Tag Archives: phoebe bridgers

Phoebe Bridgers – Punisher

27 Jul

The music that 25-year-old Californian Phoebe Bridgers makes sounds like the antithesis of that sunny west-coast sound you’d expect. With a debut album (the critically acclaimed Stranger in the Alps) and two music groups (indie cult favourites boygenius and Better Oblivion Community Center) under her belt, Bridgers returns to the forefront with emo-folk Punisher.

Phoebe Bridgers has a talent for the unexpected; her lyrics swing between bitingly honest introspection and wry, deadpan humour, often in the same breath. On Punisher, Bridgers explores themes of resentment, fame and troubled relationships, but adds texture to her tracks with a subtle running motif of an apocalypse that’s right around the corner. The end result is an album that is simultaneously emotionally complex, and yet surprisingly funny.

Punisher sets itself up as sinister and cinematic on intro track “DVD Menu”, and immediately shatters that expectation with “Garden Song”, a Sufjan Stevens-esque track that conveys its message of resentment and nostalgia, through mixed metaphors of murdered skinheads and haunted gardens. Bridgers introduces us to the concept of a ‘punisher’, with her title track “Punisher“. According to her, it refers to a fan who doesn’t know when to stop talking. Throughout her album, she explores both sides of the narrative, of being a punisher and of dealing with a punisher. The track itself, though, is musically underwhelming and its lyrics veer on the edge of cheesy (“What if I told you/ I feel like I know you? / But we never met”).

Bridgers truly hits her mark on “Kyoto”, which was released as a single in April. Possibly the only uptempo song on the album, the track contrasts feelings of wanderlust and homesickness, a peculiar mix of emotions that every young adult has experienced at some point. Yet somehow, the track is also simultaneously about Bridgers’ strained relationship with an estranged parent, without sounding like the topic was shoehorned in.

On “I See You” (initially named “ICU” and changed because of the pandemic), Bridgers pulls a classic bait-and-switch. She draws you in with a beautiful, deep metaphor that makes you think about the nature of adult relationships (“If you’re a work of art, I’m standing too close/ I can see the brush strokes”) and immediately hits you with an almost laugh-out-loud petty complaint (“I hate your mom/ I hate it when she opens her mouth”). The closing track, “I Know The End” starts with some classic Americana lyrical imagery and suddenly shifts gear into visuals of apocalyptic billboards, government drones and alien spaceships. The album fades out with a literal cacophony of screaming voices, which is an oddly fitting end to an album that leaves you feeling raw, introspective and just plain sad, to be honest.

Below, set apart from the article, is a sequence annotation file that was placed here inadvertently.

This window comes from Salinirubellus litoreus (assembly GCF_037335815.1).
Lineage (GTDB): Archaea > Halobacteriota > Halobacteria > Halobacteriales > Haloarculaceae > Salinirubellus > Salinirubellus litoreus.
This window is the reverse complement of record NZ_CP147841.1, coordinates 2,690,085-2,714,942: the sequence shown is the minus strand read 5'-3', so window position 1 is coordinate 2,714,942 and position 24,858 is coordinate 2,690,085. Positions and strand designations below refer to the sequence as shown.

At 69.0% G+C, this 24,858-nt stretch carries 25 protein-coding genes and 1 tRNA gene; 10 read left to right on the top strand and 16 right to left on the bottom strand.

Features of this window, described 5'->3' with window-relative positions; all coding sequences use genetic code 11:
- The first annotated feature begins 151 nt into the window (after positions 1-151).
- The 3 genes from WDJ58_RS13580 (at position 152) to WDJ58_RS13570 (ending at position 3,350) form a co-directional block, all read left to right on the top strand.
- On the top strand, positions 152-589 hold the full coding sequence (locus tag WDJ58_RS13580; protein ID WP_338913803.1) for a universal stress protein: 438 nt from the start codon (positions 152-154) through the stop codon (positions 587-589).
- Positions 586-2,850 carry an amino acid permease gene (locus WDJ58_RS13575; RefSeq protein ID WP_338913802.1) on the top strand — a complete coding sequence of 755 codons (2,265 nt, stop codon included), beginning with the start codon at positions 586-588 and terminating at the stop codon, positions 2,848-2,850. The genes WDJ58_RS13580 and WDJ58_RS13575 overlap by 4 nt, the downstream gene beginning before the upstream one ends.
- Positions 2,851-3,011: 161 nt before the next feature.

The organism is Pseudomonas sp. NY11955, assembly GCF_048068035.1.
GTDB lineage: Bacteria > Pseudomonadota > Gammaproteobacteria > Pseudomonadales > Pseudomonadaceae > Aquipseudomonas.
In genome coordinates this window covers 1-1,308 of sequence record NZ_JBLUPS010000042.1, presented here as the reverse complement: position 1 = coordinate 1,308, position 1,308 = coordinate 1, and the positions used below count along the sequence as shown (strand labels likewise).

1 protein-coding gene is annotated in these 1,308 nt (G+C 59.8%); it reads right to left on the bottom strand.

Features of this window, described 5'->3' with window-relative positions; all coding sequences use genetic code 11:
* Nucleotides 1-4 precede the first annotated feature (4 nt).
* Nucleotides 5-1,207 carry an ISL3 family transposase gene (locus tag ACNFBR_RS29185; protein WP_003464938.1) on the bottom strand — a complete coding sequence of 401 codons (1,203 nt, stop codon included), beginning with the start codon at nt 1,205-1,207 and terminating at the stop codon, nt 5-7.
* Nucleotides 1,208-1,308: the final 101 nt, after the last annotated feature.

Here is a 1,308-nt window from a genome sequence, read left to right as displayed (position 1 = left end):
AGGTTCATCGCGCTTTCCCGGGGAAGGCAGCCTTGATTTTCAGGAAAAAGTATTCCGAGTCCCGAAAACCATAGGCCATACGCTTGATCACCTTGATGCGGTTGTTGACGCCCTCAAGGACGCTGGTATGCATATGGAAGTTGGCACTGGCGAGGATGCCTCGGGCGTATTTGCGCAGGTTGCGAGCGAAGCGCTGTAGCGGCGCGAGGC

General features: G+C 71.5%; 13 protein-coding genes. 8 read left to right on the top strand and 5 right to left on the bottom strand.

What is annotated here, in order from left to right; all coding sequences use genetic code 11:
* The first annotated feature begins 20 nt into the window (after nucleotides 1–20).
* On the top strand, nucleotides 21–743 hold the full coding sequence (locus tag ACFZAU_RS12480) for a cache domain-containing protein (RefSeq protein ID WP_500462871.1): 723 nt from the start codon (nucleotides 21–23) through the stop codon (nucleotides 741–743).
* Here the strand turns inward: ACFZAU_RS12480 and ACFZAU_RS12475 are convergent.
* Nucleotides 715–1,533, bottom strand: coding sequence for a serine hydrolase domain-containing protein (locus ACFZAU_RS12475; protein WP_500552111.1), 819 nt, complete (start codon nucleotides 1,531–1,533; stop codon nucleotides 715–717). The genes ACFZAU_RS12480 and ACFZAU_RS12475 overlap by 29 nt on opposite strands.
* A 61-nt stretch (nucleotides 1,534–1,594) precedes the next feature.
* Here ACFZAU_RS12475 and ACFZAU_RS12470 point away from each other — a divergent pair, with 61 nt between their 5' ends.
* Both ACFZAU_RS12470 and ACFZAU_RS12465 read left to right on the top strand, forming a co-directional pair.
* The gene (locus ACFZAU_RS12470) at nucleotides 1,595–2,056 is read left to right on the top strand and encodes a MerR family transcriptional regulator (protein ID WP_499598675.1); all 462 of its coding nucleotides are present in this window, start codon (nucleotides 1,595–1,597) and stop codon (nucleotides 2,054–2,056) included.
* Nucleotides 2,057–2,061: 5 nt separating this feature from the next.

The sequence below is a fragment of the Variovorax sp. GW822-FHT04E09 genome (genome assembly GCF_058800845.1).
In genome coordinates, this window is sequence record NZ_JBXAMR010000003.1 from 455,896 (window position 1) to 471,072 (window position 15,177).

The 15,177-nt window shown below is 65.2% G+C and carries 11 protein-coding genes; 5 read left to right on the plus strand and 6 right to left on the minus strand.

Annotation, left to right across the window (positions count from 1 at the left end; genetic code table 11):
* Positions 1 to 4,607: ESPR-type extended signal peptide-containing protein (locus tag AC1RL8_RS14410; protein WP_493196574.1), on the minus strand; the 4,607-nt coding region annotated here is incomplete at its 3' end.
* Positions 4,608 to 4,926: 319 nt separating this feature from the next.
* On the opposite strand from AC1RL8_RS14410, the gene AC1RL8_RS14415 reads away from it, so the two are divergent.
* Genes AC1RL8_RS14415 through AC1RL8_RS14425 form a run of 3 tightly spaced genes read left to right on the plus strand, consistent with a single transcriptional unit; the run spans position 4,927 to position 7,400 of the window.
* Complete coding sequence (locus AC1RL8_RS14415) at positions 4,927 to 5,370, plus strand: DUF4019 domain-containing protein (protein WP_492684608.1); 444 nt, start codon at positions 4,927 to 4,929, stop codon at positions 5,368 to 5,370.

That’s the overall direction that Bridgers’ music seems to take. Punisher feels like a dream you wake up from with a sense of impending doom. The metaphors wander, the lyrics weave strange imagery, but you wake up with a general idea of what transpired. Punisher may not be for everyone. This is not, by any means, an easy listen: it’s complex and depressing at times, and Bridgers’ lyrics can be a little heavy-handed with the cynicism and gloom. But what you do get with Punisher, is flawless production value, interesting lyrical work and perhaps most importantly, a strong feeling of catharsis and closure.

Madhoo Palaka

Conor Oberst / Phoebe Bridgers – Better Oblivion Community Center

5 Mar

There’s a style of book that I always and incorrectly call modern writing. It’s wry, understated, cynical, honest and very, very clever. It’s also just a little bit precious. It’s Early Work by Andrew Martin but it’s not quite Rabbit, Run by John Updike. It’s also this album.

This shouldn’t be surprising. Both Phoebe Bridgers and Conor Oberst have made their names in this space of indie folk-rock and they’re both very good at it. This album is simply excellent. It’s good, solid guitar work, clean singing and incisive lyrics.

The stand-out is the wonderful “Service Road.” It’s lo-fi and minimal and beautiful. It’s a slow walk in Autumn when you’re sad. Conor Oberst’s voice is excellent here and it delivers the standout stanza of “Asking strangers to forgive him/ But he never told them what it is/ He did to them that made him feel so bad” with so much depth.

That’s far from the only highlight of the album. “Big Black Heart” is excellent with Phoebe Bridgers putting some great snarl into it and with very strong distortion at the end to cap the fuzziness of the song. “My City” is nice and low stakes and relaxing and has a fun jangle behind the verses. “Dylan Thomas” is very clever lyrically and also musically.

Better Oblivion Community Center is a gorgeous album. The singers’ voices mesh well with each other and they think in similar ways. They also have the confidence and sense to know when to let their guitar work stand alone and when to leave space for extended chords and for heavy feedback. It’s a clever, accomplished album and one that’s well worth your time.

@murthynikhil
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